Uterine sarcoma – a little known cancer

uterine sarcSomeone called the Cancer AnswerLine™ recently with questions about uterine sarcoma and I spend some time talking with her. This is a fairly rare condition which comprises only 2%-5% of all uterine cancers. Since July is Sarcoma Awareness Month, what better time than now to share these notes?

What is uterine sarcoma?

Sarcoma is a term used to describe a whole family of cancers that arise in the body’s connective tissues, which include, fat, muscle, blood vessels, deep skin tissues, Continue reading

What does personalized cancer treatment mean?

personalized cancer treatmentAs our understanding of cancer and its treatment advances, scientists have discovered the critical role that our individual genetic make-up plays. People are not the same (except for biological twins), and no two cancers are the same either – so why treat them as such? These genetic differences can help explain why one person responds to a treatment and another person with the same type and stage of cancer does not respond at all or even has progression of their disease. Personalized cancer treatment is a promising strategy in the fight against cancer.

One type of personalized medicine that is getting a lot of attention lately is called targeted therapy. This type of therapy “targets” certain receptors and proteins on the cancer cell. It is a hot area for new drug development: so far this year seven of the Continue reading

Screening may boost liver cancer survival rates

liver cancer screeningScreening isn’t necessarily effective for all cancers, but primary liver cancer is one type of cancer where those at high risk, such as persons with hepatitis B or C or cirrhosis, may benefit from screening (the use of tests to look for the presence of disease before symptoms appear). Primary liver cancer, also known as hepatoma or hepatocellular carcinoma (HCC) is the most common form of liver cancer in adults according to the American Cancer Society.

Screening for HCC can begin as young as 40 and involves measuring alpha-fetoprotein (AFP) blood levels and Continue reading

Up in smoke: men and lung cancer

men and lung cancerMen, in particular, face a very high risk of lung cancer. It is the third leading cause of death, right behind prostate and colon cancer. Overall, lung cancer is also the third most common cancer and the leading cause of cancer deaths in the United States. There are a number of risk factors that contribute to these statistics. Not surprisingly the biggest risk factor for lung cancer is smoking, which results in approximately 85% of all U.S. lung cancer cases. Some other risk factors include:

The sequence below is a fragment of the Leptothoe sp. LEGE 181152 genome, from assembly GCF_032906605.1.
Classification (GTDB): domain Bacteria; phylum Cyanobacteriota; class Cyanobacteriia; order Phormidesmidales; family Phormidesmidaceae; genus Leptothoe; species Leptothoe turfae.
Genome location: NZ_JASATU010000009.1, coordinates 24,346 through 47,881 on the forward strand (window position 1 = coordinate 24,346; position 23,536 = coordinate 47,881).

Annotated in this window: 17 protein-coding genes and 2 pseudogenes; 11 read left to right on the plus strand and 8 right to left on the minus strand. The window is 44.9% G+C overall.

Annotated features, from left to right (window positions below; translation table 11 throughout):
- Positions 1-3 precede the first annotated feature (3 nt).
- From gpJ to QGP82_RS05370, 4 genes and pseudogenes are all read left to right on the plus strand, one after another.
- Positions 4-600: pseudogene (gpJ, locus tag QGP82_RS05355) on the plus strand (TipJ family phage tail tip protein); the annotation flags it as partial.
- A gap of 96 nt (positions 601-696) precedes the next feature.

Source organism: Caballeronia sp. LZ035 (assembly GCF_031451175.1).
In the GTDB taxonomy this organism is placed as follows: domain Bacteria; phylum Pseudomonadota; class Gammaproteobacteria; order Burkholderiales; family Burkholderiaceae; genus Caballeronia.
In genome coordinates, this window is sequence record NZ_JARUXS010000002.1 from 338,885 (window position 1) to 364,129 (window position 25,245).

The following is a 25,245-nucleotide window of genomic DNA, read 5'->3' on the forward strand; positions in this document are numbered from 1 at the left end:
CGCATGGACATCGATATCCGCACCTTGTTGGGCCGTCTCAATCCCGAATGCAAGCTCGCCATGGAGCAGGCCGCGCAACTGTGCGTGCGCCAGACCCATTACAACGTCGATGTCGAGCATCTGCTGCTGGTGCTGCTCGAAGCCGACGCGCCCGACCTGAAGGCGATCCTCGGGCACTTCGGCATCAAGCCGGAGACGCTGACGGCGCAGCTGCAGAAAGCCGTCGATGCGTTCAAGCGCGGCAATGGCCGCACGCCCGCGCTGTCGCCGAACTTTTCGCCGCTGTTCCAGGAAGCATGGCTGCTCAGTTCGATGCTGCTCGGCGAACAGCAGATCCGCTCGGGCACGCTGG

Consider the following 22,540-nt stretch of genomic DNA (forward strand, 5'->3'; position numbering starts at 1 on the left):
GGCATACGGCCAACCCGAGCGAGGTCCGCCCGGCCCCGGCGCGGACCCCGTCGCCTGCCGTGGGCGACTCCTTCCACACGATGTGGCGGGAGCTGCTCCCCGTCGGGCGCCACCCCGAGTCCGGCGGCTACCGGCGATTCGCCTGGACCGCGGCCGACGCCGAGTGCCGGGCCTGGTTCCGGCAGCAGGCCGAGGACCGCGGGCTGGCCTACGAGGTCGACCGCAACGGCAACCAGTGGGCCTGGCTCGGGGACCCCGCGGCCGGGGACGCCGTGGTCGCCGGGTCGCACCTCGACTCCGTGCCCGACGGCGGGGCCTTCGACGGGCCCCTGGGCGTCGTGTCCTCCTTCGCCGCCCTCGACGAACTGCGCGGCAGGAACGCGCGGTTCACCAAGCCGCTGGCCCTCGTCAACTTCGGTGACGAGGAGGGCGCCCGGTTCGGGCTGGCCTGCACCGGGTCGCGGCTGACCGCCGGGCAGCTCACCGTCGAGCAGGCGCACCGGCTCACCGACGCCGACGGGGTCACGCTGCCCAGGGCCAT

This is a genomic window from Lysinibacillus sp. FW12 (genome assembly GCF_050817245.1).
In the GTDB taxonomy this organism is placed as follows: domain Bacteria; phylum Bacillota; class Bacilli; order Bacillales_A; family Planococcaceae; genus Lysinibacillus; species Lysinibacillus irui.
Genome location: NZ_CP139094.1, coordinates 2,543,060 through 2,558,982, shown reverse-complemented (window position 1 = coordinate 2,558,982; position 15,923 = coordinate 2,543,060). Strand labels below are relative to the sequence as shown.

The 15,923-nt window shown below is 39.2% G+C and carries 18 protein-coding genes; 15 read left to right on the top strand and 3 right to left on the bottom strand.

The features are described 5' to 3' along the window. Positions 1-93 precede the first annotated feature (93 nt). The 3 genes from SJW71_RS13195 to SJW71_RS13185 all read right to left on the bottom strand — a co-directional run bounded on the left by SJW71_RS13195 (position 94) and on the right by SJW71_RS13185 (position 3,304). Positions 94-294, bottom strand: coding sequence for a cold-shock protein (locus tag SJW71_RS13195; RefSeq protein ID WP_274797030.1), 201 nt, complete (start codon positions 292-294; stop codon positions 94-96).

• Age
  • Length of time exposed to tobacco smoke
  • Number of years since quitting
  • Occupational exposure
  • Radon
  • Family history
  • Chronic obstructive pulmonary disease (COPD)

Continue reading

The heart of the matter: cancer and heart health

cancer and heart healthJune is the month we celebrate National Cancer Survivors Day. People everywhere come together to celebrate and honor those living with a history of cancer. The number of cancer survivors has increased to nearly 12 million. Survivorship can include many issues: follow-up care, coping with fear of recurrence, going back to work, and managing long-term side effects, including the connection between cancer and heart health after treatment is done.

Heart or cardiovascular issues after cancer treatment is one side effect that can occur with treatments such as radiation to the Continue reading

Advancing research for brain cancer treatment

brain cancer

Malignant brain tumor

In recognition of brain cancer awareness month, the focus of my blog is on the latest developments in treating this particular cancer. Glioblastoma or glioblastoma multiforme is the most common brain cancer in adults. According to the American Brain Tumor Association, glioblastomas represents about 17% of all primary brain tumors. They can be difficult to treat because the tumors contain so many different types of cells. They tend to be both aggressive and fast growing. The National Cancer Institute says the mortality rate for brain cancer has remained largely unchanged over the past 30 to 40 years. Therefore looking at new ways to treat brain cancer is desperately needed.

One of the hottest areas of clinical research into brain cancer involves the use of immunotherapy, or stimulating the immune system to attack cancer. The National Cancer Institute defines Continue reading